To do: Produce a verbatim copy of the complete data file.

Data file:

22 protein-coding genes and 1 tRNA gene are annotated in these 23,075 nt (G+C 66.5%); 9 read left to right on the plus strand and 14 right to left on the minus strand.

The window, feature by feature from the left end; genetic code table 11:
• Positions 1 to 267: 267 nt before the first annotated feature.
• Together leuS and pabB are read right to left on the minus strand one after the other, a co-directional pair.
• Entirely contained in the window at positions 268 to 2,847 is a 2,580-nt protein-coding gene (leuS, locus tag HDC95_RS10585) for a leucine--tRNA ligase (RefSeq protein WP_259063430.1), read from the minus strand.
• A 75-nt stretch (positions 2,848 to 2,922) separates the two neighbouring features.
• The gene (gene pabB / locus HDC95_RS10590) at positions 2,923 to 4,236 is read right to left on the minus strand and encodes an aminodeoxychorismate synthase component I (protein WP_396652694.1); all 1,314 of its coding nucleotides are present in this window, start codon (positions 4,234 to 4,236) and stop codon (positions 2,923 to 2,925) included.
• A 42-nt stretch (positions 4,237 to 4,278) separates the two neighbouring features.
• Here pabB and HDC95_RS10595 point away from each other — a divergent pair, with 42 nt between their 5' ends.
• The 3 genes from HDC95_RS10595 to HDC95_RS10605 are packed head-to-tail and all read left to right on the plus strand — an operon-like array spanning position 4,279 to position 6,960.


22 protein-coding genes and 1 tRNA gene are annotated in these 23,075 nt (G+C 66.5%); 9 read left to right on the plus strand and 14 right to left on the minus strand.

The window, feature by feature from the left end; genetic code table 11:
• Positions 1 to 267: 267 nt before the first annotated feature.
• Together leuS and pabB are read right to left on the minus strand one after the other, a co-directional pair.
• Entirely contained in the window at positions 268 to 2,847 is a 2,580-nt protein-coding gene (leuS, locus tag HDC95_RS10585) for a leucine--tRNA ligase (RefSeq protein WP_259063430.1), read from the minus strand.
• A 75-nt stretch (positions 2,848 to 2,922) separates the two neighbouring features.
• The gene (gene pabB / locus HDC95_RS10590) at positions 2,923 to 4,236 is read right to left on the minus strand and encodes an aminodeoxychorismate synthase component I (protein WP_396652694.1); all 1,314 of its coding nucleotides are present in this window, start codon (positions 4,234 to 4,236) and stop codon (positions 2,923 to 2,925) included.
• A 42-nt stretch (positions 4,237 to 4,278) separates the two neighbouring features.
• Here pabB and HDC95_RS10595 point away from each other — a divergent pair, with 42 nt between their 5' ends.
• The 3 genes from HDC95_RS10595 to HDC95_RS10605 are packed head-to-tail and all read left to right on the plus strand — an operon-like array spanning position 4,279 to position 6,960.